Qtum wallet

Secure your (QTUM) assets

Secure your Qtum assets with the most trusted hardware wallet. Cold storage wallets are typically encrypted devices that store users' Qtum assets offline, providing a layer of security against the evolving threats emerging from being connected to the Internet.




Discover our wallets How to manage Qtum with Ledger devices

Secure your Qtum (QTUM)

Secure multiple assets, including Qtum, using a Ledger Hardware Wallet.
Your private keys, giving access to your assets, remain safe in a certified secure chip.

Ledger Nano S

Ledger Nano S

Protect your Qtum assets with the first and only
independently-certified Qtum wallet on the market.

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Ledger Nano X

Ledger Nano X

The Ledger Nano X is a Bluetooth® enabled secure and
CES award winning device that protect your Qtum assets.

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How to manage your Qtum (QTUM)

Ledger Live

Directly manage your Qtum with Ledger Live, our own desktop and mobile application. Check your balance in real-time, send and receive your Qtum and 1000+ other assets directly from Ledger Live.

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What is Qtum (QTUM)

QTUM is a smart contracts cryptocurrency platform built on Bitcoin’s UTXO transaction model that layers a virtual machine on top of it to enable Turing-complete smart contracts. In fact, QTUM enables two virtual machines -- Ethereum’s EVM and QTUM’s native x86 VM.


Qtum (QTUM) features

QTUM raised $15 million in its 2017 ICO, and its ecosystem’s development is overseen by the QTUM Foundation, which is based in Singapore.

QTUM deploys a proof-of-stake (PoS) consensus mechanism to help the network scale on-chain and also has a unique decentralized governance protocol (DGP). The recently unveiled QTUM x86 VM prototype is the most significant development for the platform since its launch, enabling developers to program decentralized applications (dapps) in the C language.

Account Abstraction Layer, Governance, and the x86 Virtual Machine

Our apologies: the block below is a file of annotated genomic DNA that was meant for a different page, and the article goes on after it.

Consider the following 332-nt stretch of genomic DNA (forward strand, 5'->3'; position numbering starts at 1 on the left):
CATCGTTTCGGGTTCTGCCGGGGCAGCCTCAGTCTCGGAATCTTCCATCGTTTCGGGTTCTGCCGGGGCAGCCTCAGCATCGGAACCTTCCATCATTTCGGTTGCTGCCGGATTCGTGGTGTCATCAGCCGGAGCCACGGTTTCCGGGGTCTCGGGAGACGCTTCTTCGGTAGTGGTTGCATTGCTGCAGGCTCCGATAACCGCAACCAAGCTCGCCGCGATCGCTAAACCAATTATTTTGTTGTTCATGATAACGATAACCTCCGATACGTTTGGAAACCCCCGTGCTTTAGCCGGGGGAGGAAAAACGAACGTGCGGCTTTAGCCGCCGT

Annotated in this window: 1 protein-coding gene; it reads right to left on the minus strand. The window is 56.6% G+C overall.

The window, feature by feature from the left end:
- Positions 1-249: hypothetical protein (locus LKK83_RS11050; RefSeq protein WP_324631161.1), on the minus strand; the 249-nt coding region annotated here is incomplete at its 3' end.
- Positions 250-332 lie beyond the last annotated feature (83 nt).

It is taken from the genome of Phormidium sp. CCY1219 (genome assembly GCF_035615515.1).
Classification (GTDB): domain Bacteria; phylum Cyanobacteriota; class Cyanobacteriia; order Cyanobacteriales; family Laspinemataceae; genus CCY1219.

What separates QTUM from other smart contracts platform is its reliance on a UTXO transaction scheme while enabling Turing-complete smart contracts functionality. Other smart contracts platforms (i.e., Ethereum) rely on an account-based model due to the sophisticated problems that arise from combining UTXO and Turing-complete applications.

QTUM achieves both using its proprietary account abstraction layer (AAL), a layer in the system stack between the UTXO set and virtual machine (EVM or x86) that allows for developers to build applications and contracts as if it were an account-based model. The AAL is very complex, and also is the critical factor that affords QTUM the ability to add new virtual machines -- such as x86.

The consensus of the QTUM network is validated using an optimized PoS protocol, derived from Blackcoin. Technically, QTUM can scale to between 70 and 100 transactions per second, but the network is focusing on layer two solutions for scaling.

The DGP is QTUM’s independent governance protocol that allows developers to control consensus parameters like block sizes on a limited basis. However, they are not intended for major network upgrades nor do they eliminate the need for hard or soft forks.

The landmark development of QTUM since its launch has been the x86 VM, which the team provides extensive documentation on. Along with the EVM, x86 is the virtual machine of QTUM, which is basically the smart contracts engine that executes programs on the network and can operate across different platforms such as Macs, PCs, cloud servers, etc.

Currently, x86 supports the C programming language but is scheduled to integrate support for Python, C++, Rust, and other languages on the QTUM roadmap. The x86 VM is currently in the prototype stage and is scheduled for mainnet integration at the end of 2019.

Future Developments and Monetary Policy

Besides the primary QTUM platform, the QTUM team has also developed an independent, enterprise-focused blockchain network called Unita -- previously known as QtumX. Unita is a private/permissioned network that substitutes proof-of-authority consensus for the PoS consensus of the core protocol for the QTUM blockchain.

In recent news, QTUM unveiled that users can deploy full nodes on Google’s Cloud Platform, which presents a copy of the QTUM blockchain and developer environment for users to host on Google’s cloud service for a few dollars. The platform also has some interesting developments on its horizon, including a public testnet of the Lightning Network and on-chain scaling improvements.

Coming out of the ICO, there was a total fixed supply of 100 million QTUM, of which, 51 million were sold to the public and the remaining 49 million was allocated to the founders, early adopters, and the development team. The maximum supply is just over 107 million now, and there are just under 96 million QTUM in circulation.

Originally a hybrid of Bitcoin and Ethereum, QTUM has evolved into a unique smart contracts platform with two virtual machines.

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